While Dykstra admits that some of Galactica will resemble Star Wars, he promises things that have never been seen before in sci-fi flicks. "Audiences have never seen dogfights or space battles like the ones they'll see in Galactica. Some of them will have even more action than the ones in Star Wars."
The first seven hours of the show cost over 10 million dollars to produce. The bridge of the ship, where Lorne Greene sits, is equipped with $500,000 worth of computer-operated electronics. "It's a breakthrough that we got the studio and network to take a gamble and try to put such an expensive show on the air," said Dykstra. However, with the current rage for space epics, the gamble should pay off. One reason space fantasies are so popular these days, according to Dykstra, is "they give the audience a chance to take a trip into space, which is something they'd really like to do, but can't at this point in time. Space fantasies give the audience an unusual environment, plus they tell a story that's entertaining."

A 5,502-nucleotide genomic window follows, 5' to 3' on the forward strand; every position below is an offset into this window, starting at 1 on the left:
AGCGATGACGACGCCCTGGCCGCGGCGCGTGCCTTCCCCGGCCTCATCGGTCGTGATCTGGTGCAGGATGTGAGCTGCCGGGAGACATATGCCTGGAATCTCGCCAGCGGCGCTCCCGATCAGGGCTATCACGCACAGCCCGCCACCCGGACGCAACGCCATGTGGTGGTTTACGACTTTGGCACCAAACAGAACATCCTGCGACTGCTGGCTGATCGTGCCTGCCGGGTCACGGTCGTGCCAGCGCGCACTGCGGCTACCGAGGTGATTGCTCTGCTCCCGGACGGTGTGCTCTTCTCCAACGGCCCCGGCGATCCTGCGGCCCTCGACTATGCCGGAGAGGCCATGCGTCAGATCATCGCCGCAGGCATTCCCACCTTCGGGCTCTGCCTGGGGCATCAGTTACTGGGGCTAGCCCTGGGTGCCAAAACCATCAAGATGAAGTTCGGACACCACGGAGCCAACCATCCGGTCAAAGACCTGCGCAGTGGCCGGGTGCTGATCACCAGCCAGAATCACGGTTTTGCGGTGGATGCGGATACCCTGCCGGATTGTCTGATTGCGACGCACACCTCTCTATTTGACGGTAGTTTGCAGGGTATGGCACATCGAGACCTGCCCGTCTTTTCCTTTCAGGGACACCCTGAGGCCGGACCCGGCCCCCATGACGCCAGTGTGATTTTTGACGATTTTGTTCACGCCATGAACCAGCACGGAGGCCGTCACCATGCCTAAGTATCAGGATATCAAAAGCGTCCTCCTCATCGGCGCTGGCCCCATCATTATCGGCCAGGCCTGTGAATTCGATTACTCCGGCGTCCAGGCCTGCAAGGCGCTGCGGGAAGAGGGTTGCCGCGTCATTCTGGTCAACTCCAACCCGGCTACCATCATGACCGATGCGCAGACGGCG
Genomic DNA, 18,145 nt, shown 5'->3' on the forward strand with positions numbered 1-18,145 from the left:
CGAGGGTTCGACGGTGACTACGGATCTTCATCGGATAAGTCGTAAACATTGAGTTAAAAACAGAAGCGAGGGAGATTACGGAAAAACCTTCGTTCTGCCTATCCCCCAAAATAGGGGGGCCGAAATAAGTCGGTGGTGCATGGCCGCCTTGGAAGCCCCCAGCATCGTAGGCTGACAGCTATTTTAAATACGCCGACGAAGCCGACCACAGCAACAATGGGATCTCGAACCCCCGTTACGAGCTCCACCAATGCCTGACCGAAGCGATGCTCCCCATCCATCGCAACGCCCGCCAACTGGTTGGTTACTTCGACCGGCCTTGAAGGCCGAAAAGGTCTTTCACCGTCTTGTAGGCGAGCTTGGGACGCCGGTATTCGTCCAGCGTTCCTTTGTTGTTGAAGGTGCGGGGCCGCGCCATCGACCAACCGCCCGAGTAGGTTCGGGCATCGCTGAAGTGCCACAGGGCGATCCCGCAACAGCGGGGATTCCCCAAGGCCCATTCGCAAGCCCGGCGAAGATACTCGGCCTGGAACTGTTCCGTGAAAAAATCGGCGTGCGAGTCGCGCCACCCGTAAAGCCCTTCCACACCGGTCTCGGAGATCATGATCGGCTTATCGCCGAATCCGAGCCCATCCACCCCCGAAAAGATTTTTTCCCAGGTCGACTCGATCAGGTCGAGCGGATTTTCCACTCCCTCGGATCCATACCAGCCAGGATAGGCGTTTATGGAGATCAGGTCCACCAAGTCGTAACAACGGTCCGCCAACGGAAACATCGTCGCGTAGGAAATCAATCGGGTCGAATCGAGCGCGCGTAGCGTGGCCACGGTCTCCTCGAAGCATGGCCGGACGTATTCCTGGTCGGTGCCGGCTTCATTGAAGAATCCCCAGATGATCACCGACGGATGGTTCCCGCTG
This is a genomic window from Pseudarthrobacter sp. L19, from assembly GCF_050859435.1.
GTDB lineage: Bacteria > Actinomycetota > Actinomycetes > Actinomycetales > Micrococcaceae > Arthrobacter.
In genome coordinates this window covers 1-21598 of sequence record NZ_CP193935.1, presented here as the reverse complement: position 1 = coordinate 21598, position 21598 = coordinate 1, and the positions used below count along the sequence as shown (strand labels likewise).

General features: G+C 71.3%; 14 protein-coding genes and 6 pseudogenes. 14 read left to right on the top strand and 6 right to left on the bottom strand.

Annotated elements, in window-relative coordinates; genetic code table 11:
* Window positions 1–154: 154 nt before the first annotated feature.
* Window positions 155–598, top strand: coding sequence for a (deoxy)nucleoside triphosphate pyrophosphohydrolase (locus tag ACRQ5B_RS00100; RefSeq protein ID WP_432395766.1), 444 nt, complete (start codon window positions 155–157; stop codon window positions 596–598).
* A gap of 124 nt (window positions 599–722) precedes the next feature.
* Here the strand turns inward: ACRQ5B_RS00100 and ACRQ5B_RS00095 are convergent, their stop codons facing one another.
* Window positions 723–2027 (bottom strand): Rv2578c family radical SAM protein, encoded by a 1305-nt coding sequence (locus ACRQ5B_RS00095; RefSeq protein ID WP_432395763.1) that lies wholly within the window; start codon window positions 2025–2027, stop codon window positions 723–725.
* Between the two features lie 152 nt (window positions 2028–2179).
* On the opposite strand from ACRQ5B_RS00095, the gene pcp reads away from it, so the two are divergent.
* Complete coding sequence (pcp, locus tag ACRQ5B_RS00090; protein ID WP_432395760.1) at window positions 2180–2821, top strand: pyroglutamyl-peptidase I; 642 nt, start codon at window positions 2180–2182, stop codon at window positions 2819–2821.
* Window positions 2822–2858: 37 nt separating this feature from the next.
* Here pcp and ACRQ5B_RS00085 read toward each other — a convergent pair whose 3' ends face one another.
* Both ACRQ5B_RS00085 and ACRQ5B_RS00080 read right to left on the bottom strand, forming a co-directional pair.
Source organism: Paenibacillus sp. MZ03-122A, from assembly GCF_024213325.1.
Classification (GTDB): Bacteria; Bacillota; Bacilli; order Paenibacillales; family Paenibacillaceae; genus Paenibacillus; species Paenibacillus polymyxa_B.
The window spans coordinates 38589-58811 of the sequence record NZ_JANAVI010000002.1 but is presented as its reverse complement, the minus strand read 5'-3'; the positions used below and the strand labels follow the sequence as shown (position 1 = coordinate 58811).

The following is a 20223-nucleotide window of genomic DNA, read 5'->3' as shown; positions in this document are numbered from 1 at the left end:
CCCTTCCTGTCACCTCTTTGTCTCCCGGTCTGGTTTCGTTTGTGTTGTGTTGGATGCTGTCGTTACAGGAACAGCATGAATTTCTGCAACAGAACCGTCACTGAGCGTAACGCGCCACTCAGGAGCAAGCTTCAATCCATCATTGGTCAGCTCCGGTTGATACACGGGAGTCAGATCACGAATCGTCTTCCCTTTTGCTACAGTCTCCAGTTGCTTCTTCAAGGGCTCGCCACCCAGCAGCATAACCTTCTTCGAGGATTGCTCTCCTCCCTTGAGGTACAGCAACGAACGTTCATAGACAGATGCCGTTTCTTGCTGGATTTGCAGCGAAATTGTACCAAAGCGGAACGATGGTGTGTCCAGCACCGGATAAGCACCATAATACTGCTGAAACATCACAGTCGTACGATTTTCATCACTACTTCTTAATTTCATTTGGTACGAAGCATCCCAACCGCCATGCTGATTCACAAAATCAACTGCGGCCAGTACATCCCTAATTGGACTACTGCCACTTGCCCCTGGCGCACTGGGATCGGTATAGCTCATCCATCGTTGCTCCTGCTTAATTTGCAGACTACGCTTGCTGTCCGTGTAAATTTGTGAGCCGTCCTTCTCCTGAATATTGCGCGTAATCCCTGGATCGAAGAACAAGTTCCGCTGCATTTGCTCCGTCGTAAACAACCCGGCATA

Judging from the long-running success of Star Trek, Star Wars, and Close Encounters, Galactica's timing may be just right. If Galactica rockets to the top of the ratings, as Dykstra and the executives at ABC hope it will, there will be no stopping sci-fi filmmakers and the special-effects wizards. As far as they're concerned, the skies aren't the limit.